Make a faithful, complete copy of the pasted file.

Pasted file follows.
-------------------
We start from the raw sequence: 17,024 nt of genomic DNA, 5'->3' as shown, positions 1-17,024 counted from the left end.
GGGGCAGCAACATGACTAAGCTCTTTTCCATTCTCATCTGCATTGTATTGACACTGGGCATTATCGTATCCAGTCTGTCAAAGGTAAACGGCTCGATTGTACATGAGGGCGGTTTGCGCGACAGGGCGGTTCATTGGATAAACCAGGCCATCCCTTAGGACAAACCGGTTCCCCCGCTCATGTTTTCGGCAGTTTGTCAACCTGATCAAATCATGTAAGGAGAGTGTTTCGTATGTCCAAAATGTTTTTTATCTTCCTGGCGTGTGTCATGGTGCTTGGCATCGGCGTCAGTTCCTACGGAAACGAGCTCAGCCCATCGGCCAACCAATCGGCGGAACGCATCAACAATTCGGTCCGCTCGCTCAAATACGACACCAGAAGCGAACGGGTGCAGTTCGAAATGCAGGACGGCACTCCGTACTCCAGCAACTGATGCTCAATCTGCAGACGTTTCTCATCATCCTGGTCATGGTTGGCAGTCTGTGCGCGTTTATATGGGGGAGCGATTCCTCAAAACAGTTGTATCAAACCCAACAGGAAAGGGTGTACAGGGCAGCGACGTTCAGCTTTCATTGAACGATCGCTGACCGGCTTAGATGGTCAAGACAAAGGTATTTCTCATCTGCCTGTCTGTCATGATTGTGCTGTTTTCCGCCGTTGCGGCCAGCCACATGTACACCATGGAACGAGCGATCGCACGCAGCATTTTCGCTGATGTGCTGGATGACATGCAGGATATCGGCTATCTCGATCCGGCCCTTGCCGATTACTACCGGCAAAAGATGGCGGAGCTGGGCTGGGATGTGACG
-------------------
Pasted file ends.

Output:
We start from the raw sequence: 17,024 nt of genomic DNA, 5'->3' as shown, positions 1-17,024 counted from the left end.
GGGGCAGCAACATGACTAAGCTCTTTTCCATTCTCATCTGCATTGTATTGACACTGGGCATTATCGTATCCAGTCTGTCAAAGGTAAACGGCTCGATTGTACATGAGGGCGGTTTGCGCGACAGGGCGGTTCATTGGATAAACCAGGCCATCCCTTAGGACAAACCGGTTCCCCCGCTCATGTTTTCGGCAGTTTGTCAACCTGATCAAATCATGTAAGGAGAGTGTTTCGTATGTCCAAAATGTTTTTTATCTTCCTGGCGTGTGTCATGGTGCTTGGCATCGGCGTCAGTTCCTACGGAAACGAGCTCAGCCCATCGGCCAACCAATCGGCGGAACGCATCAACAATTCGGTCCGCTCGCTCAAATACGACACCAGAAGCGAACGGGTGCAGTTCGAAATGCAGGACGGCACTCCGTACTCCAGCAACTGATGCTCAATCTGCAGACGTTTCTCATCATCCTGGTCATGGTTGGCAGTCTGTGCGCGTTTATATGGGGGAGCGATTCCTCAAAACAGTTGTATCAAACCCAACAGGAAAGGGTGTACAGGGCAGCGACGTTCAGCTTTCATTGAACGATCGCTGACCGGCTTAGATGGTCAAGACAAAGGTATTTCTCATCTGCCTGTCTGTCATGATTGTGCTGTTTTCCGCCGTTGCGGCCAGCCACATGTACACCATGGAACGAGCGATCGCACGCAGCATTTTCGCTGATGTGCTGGATGACATGCAGGATATCGGCTATCTCGATCCGGCCCTTGCCGATTACTACCGGCAAAAGATGGCGGAGCTGGGCTGGGATGTGACG